A Stoughton High School student demonstrates how to use a laser engraver in the school’s fab lab.

To help equip students with the job skills that an evolving global economy demands, the Wisconsin Economic Development Corporation (WEDC) is again accepting applications for the Fabrication Laboratories (Fab Labs) Grant Program.

Now in its second round, the program supports hands-on science, technology, engineering, art and math (STEAM) education by assisting public school districts with equipment purchases for fab labs. These high-tech educational workshops are equipped with 21st-century computer-controlled manufacturing components, such as 3D printers and laser engravers.

The first round of awards was made in May 2016. While the 2015-17 state budget included $500,000 in funding, a total of 90 applications were submitted requesting over $2 million in funding. In response to this strong demand, WEDC added $100,000 to the budgeted amount, and ultimately provided 25 Wisconsin public school districts with up to $25,000 each in grant funding.

For the second round, WEDC is allocating $500,000 and anticipates awarding 20 grants. The application period is now open, with applications due by Thursday, Dec. 15.

“The response to this program has been overwhelming, and I’m pleased that even more school districts will be able to participate in the coming school year,” said WEDC Secretary and CEO Mark Hogan. “This program is another example of the strong partnership between the local school districts and the state of Wisconsin, and how we are working together to ensure that students are prepared for the jobs of the future.”

Grants will be awarded through a competitive process, with applications evaluated based on readiness and long-range planning, curriculum, business and community partnerships, financial need and previous awards. WEDC’s Fab Labs Grant Program requires matching funds from each school district.

Instructional support

While awardees must use funds to purchase equipment used for instructional and educational purposes, the actual equipment is just one part of the equation, says Randy Hulke, Director of the Discovery Center Fab Lab and Director of Applied Research and Technology Transfer at University of Wisconsin-Stout. Training and curriculum development are equally important and are considered as applications are evaluated.

“Fab labs have brought a whole new set of tools that are fairly inexpensive and relativity simple to use to school districts,” says Hulke. “It’s not just about the equipment, but how the tools can be used to deliver curriculum and learning outcomes.”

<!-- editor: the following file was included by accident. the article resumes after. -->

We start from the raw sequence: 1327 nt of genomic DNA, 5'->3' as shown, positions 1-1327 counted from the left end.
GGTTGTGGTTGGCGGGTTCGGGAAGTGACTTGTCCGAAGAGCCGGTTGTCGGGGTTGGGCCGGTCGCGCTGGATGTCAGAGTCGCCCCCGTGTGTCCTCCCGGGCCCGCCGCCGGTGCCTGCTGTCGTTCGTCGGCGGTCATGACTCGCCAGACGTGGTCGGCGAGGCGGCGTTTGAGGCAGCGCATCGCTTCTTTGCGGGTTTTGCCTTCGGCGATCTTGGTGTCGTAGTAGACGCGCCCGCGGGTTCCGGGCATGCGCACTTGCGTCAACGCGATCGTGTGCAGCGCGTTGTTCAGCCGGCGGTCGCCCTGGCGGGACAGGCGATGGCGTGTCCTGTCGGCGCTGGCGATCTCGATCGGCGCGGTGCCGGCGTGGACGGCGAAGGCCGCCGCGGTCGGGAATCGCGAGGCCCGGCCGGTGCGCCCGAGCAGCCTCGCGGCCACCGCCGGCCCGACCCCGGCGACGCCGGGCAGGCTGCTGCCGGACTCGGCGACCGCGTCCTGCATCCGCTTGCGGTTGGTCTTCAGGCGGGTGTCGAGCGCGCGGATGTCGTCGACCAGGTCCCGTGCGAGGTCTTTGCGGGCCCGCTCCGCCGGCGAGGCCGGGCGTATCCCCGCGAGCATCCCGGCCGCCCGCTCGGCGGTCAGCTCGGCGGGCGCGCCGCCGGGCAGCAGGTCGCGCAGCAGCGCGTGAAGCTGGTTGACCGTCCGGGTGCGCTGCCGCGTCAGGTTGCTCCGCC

Hulke added that it is important that teacher professional development and other support is needed to fully realize these outcomes.

To that end, Hulke and colleagues from both the School of Education and Discovery Center at UW-Stout, which launched its fab lab in February 2013, are developing resources to support fab labs and instructors around the state. The first is a series of in-service professional development sessions based on a weeklong pilot retreat the university sponsored this summer. At that retreat, teachers focused on the design thinking process and how to integrate it into curriculum to help students bring their ideas to life. UW-Stout faculty are working on an abbreviated version to reach more teachers.

Hulke and other faculty are also working on a web portal to link the state’s fab labs. The intent is to provide an online curriculum repository for fab lab instruction, resources that troubleshoot equipment issues, and support for teachers to integrate these tools in their schools. The web resources are expected to be available in the summer of 2017.

WEDC provided funding for both the training and web portal development. WEDC also collaborated with UW-Stout to assess Wisconsin’s fab labs, identify best practices and identify opportunities to build a statewide network.

Taking Fab Labs to the community

Schools, however, aren’t the only ones to benefit from the growing number of Wisconsin’s fab labs; WEDC requires schools to make their fab labs accessible to the public, and many schools are offering training and workshops to community members after school.

“One of the opportunities these fab labs offer is the link to local businesses and the community. They break down some of those barriers between schools and the community,” says Hulke. “These are dynamic spaces. With the investments that WEDC is making, their numbers are growing very rapidly. I don’t think anyone wants to contain that energy, but we have a prime opportunity to advance it even more by coordinating efforts.”

In addition to building partnerships with the community and solving local problems, the teaching and theory behind fab labs helps develop future workers in Wisconsin’s communities — in manufacturing and beyond.

“With fab labs, students learn how to engage in problem-solving and take on that role not just in school, but in work and life,” says Hulke. “That makes for a highly engaged worker—someone who can come into an organization and recognize where they can add value and do it. That’s what employers looking for.”